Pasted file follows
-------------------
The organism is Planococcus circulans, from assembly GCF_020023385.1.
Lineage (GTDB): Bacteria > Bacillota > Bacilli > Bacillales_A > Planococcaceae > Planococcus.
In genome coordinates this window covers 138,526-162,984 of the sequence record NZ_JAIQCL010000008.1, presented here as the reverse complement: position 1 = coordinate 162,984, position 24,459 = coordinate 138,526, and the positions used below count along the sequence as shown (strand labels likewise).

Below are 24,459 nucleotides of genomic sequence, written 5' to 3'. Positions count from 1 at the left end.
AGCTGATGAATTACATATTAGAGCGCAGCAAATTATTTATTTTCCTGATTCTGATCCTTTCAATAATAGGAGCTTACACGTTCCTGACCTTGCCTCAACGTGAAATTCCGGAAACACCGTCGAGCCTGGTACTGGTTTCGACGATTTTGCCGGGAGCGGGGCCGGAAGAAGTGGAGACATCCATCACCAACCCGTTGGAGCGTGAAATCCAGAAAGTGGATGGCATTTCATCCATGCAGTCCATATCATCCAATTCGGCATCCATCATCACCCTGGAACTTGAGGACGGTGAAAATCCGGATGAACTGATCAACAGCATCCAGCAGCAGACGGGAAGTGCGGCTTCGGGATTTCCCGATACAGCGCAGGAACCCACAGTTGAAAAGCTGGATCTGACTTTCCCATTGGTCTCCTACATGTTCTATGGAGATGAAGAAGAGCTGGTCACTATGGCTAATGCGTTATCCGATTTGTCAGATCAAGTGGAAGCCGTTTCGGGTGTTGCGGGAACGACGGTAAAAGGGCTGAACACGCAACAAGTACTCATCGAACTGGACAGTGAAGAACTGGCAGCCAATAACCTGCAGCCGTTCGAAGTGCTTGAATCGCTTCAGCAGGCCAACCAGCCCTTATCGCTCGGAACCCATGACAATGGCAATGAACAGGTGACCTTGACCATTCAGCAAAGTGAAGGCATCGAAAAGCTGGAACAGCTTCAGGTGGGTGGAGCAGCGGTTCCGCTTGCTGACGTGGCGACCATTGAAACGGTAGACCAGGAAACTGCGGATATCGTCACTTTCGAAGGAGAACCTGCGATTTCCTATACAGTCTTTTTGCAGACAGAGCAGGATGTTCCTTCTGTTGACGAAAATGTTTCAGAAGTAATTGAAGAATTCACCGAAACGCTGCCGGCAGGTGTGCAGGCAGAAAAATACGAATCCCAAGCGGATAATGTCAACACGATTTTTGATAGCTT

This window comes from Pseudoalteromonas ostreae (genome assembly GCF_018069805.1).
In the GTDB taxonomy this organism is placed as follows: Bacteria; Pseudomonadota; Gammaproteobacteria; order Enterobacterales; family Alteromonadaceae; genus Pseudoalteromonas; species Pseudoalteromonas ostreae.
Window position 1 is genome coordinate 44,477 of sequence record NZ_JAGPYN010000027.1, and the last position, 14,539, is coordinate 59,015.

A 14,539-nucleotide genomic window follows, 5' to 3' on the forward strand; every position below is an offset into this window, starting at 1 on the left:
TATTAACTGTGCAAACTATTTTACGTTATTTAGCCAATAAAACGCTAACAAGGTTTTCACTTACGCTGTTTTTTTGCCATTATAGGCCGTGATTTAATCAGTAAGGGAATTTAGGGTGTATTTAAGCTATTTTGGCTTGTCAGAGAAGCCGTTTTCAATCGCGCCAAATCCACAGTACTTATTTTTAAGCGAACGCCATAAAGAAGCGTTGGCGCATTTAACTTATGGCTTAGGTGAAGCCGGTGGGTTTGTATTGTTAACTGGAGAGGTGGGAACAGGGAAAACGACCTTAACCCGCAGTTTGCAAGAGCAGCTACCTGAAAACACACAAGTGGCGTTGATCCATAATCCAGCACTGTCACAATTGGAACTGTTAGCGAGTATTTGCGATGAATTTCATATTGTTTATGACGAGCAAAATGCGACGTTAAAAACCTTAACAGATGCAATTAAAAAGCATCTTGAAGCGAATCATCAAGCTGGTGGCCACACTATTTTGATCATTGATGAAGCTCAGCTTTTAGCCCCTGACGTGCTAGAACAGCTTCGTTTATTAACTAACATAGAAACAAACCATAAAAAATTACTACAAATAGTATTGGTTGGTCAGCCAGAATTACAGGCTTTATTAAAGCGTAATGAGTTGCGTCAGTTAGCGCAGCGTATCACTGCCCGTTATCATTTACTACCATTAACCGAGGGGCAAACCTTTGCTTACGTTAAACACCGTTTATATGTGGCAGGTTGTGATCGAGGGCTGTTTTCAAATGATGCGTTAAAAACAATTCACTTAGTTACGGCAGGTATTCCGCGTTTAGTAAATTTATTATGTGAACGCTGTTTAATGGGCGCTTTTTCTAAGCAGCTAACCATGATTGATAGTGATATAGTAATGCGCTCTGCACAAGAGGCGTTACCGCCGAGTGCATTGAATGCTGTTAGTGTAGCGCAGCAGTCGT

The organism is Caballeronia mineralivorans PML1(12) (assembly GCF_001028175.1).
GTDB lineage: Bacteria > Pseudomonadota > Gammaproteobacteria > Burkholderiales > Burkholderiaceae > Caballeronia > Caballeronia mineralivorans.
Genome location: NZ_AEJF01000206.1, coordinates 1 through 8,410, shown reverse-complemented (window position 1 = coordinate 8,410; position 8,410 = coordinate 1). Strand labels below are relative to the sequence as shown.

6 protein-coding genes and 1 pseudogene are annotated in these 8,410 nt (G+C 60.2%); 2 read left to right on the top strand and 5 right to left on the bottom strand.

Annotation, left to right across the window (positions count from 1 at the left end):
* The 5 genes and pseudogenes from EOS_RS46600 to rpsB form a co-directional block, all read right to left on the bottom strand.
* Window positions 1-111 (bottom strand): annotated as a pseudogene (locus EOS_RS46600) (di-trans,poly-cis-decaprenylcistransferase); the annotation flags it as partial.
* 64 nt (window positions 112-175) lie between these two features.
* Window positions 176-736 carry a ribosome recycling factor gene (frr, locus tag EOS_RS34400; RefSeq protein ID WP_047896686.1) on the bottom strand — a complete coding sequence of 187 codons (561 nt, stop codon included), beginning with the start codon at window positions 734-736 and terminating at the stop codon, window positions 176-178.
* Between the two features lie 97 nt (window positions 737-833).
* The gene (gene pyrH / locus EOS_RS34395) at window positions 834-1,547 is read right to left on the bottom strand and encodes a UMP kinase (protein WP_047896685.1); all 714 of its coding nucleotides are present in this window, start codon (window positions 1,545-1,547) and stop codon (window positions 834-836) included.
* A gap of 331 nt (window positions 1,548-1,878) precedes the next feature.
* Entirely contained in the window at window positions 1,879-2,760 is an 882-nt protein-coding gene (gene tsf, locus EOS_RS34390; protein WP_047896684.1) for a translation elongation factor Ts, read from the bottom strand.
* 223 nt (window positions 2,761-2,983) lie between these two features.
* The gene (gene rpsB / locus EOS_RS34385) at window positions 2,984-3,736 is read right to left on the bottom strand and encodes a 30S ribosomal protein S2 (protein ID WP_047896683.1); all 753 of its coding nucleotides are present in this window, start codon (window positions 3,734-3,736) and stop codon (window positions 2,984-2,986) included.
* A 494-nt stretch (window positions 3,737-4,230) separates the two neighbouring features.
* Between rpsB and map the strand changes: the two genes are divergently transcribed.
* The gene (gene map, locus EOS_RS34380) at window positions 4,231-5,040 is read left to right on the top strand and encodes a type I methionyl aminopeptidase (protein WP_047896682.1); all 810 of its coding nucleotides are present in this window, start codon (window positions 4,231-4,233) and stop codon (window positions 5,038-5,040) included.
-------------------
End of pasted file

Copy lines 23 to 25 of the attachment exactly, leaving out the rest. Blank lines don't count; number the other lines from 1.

* Entirely contained in the window at window positions 1,879-2,760 is an 882-nt protein-coding gene (gene tsf, locus EOS_RS34390; protein WP_047896684.1) for a translation elongation factor Ts, read from the bottom strand.
* 223 nt (window positions 2,761-2,983) lie between these two features.
* The gene (gene rpsB / locus EOS_RS34385) at window positions 2,984-3,736 is read right to left on the bottom strand and encodes a 30S ribosomal protein S2 (protein ID WP_047896683.1); all 753 of its coding nucleotides are present in this window, start codon (window positions 3,734-3,736) and stop codon (window positions 2,984-2,986) included.